Frequently Asked Questions

Occupy Harvard 2.0: Frequently Asked Questions

How can I get involved in Occupy Harvard?

We’re delighted to have you participate in any way you would like to. You can come hang out at our geodesic dome, voice your mind at General Assemblies, help staff the info desk and fill people in on the movement, or, best of all, join a working group that speaks to your interests. Right now, OH’s working groups include Outreach, Logistics, Facilitation, Media, Direct Action, and Ideas. We’re always up for creating new ones, so if you have an idea about how our movement can grow, you can start your own working group. To find out more visit

What has Occupy Harvard accomplished thus far, and what do you hope to accomplish in the future?

In solidarity with the global Occupy movement, Occupy Harvard reclaimed public domain to establish a horizontal forum of participatory democracy. This is an alter-globalization model in contrast to the failed electoral system that turns a blind eye to the public for the benefit of the few. Here, money does not matter, you do.

Our occupation of Harvard Yard has revived discussion of inequality throughout the university. From daily conversations at our info tent, to a teach-in with eight faculty members that attracted hundreds of participants, we foster discourse regarding economic, historical, social and legal injustice. So far, we have the support of nearly one thousand Harvard affiliates, including more than 150 faculty members.

We also helped Harvard’s custodians secure a better contract ensuring improved health coverage and better shift arrangements; helped extend eligibility for tuition assistance and childcare to hourly workers sub-contracted to Harvard; and we have sparked a debate about how the university might provide more robust support and encouragement for students entering public service, in line with the College’s stated mission.  We recently prompted Harvard to launch an investigation of its investment in HEI Hotels and Resorts, and will continue to push for a dialogue about how to achieve transparent and socially responsible investment of the university’s multi-billion-dollar endowment.

As Occupy Harvard, we will continue to strive for social and economic justice at Harvard and in the wider world.

What is Occupy Harvard 2.0?

Occupy Harvard 2.0 seeks to broaden support amongst Harvard undergraduates, graduate students, faculty members, and other affiliates, while also building connections with occupations in Boston, Cambridge, Somerville, Allston-Brighton, and beyond. Occupy Harvard 2.0 looks beyond the gates of Harvard Yard to join the broader movement in actively engaging social and economic inequalities.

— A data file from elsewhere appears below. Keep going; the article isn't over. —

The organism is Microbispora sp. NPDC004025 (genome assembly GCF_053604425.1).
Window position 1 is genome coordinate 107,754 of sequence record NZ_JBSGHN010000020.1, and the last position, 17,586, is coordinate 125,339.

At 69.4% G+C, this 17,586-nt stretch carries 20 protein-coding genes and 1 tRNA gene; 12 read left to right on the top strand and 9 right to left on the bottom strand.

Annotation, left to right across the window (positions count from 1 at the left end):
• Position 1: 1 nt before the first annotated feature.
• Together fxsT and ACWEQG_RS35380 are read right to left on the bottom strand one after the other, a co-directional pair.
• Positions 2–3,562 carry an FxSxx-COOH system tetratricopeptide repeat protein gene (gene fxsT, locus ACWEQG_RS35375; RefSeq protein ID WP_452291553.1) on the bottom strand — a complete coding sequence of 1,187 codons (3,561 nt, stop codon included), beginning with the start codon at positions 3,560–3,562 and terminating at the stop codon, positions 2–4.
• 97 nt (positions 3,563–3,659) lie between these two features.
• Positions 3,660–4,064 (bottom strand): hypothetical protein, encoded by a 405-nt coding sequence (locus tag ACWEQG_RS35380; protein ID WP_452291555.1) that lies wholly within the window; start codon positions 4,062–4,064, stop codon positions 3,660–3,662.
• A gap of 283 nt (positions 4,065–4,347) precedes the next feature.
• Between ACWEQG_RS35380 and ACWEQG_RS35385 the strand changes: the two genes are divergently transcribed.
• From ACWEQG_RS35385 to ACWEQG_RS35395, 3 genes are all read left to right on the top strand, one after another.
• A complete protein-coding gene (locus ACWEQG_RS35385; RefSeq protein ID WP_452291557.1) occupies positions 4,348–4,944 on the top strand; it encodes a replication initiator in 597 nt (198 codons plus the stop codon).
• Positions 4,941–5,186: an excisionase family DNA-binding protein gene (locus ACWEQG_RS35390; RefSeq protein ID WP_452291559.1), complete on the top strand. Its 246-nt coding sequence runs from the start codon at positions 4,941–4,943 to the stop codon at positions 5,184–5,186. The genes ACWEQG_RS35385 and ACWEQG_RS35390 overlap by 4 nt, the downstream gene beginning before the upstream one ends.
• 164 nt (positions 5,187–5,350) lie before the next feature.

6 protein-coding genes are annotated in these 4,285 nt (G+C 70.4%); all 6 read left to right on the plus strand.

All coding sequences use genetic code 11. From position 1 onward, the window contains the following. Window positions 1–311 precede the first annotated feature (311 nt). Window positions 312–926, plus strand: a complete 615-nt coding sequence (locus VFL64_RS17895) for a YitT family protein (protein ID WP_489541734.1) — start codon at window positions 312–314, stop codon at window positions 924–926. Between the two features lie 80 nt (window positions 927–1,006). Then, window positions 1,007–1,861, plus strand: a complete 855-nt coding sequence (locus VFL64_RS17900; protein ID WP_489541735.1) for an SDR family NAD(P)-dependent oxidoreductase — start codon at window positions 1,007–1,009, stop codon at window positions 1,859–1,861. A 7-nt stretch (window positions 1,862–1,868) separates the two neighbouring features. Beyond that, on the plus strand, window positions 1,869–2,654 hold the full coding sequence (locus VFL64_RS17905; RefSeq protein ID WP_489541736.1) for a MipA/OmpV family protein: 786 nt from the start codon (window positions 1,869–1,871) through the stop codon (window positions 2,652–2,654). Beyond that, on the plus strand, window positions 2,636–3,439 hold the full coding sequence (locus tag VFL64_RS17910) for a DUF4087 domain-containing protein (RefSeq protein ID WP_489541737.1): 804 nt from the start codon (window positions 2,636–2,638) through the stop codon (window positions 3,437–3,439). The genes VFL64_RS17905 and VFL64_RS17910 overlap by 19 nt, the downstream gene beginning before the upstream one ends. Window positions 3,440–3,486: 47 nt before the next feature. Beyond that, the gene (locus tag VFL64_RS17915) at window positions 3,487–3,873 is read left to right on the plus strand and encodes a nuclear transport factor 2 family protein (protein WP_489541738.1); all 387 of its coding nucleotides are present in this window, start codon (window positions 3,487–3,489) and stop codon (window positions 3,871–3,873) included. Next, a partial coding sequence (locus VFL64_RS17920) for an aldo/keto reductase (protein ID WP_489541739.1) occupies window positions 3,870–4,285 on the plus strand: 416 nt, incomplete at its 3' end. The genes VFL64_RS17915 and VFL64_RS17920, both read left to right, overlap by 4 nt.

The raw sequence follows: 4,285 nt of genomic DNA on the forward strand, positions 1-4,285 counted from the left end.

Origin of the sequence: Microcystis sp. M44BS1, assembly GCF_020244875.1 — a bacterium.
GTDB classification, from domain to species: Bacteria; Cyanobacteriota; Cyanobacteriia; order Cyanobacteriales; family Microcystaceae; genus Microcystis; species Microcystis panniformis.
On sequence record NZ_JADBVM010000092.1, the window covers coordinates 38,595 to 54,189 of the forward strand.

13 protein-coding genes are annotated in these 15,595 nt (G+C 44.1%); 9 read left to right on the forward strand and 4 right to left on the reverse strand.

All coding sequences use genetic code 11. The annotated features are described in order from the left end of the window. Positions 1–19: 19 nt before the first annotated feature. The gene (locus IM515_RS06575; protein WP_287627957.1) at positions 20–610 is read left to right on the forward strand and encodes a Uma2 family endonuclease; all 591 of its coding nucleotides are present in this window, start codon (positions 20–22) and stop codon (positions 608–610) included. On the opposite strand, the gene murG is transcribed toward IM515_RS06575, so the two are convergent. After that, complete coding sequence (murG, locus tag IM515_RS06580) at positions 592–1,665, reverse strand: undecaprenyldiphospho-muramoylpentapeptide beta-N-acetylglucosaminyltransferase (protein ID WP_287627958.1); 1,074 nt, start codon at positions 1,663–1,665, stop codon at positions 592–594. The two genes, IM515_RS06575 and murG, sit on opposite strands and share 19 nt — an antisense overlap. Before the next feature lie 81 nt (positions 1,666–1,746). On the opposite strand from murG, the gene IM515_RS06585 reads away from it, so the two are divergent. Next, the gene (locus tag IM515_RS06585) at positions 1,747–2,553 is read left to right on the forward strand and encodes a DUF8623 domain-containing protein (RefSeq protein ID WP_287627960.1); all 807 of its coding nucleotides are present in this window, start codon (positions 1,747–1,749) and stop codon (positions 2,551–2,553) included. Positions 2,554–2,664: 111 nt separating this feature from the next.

Why did you take down the tents? And why did you leave the geodesic dome?

As the global Occupy movement evolves into a new phase of action beyond encampments, Occupy Harvard also joins the transition. For many Occupy encampments, such transition was forced by police action; at Occupy Harvard, it was consensus in addressing our specific space and time.

The occupation of physical spaces remains an important tactic for the Occupy movement, and Occupy Harvard remains committed to maintaining a physical presence in Harvard Yard. We see our continued physical presence in the Yard as a gathering place for Occupiers, a beacon of free expression against inequality.

Are you sleeping here? And is someone at the Occupy Harvard camp all the time?

For over a month, Occupy Harvard maintained an all day and all night presence in Harvard Yard. At our December 15 General Assembly, we reached consensus to re-imagine our encampment “into an interactive community space, built within the space of our winterized geodesic dome.”  At the December 19 General Assembly, we suspended the facilitation of overnight camping until January 21, 2012. As our movement takes new and exciting shapes, we want you with us, and while we might not all be there all day, every day, as long as you’re here, Harvard will be Occupied.

Why do you hate Harvard? Aren’t you biting the hand that feeds you? And as Harvard affiliates, aren’t you part of the 1 percent?

We don’t hate Harvard. Yet we believe that it is vitally important for Harvard to be a socially and economically just employer, investor, and part of the greater community. Harvard possesses an immense amount of social and financial capital, and therefore has the very real power, and responsibility, to change the world for good.

Members of Occupy Harvard come from a diversity of backgrounds and economic situations. We have undergraduates who could never have come here without financial aid, and we have members who are employees who have fought for years for fair wages and benefits. While all of us benefit from the opportunities that the university provides us, we all share a commitment to advancing social and economic equality.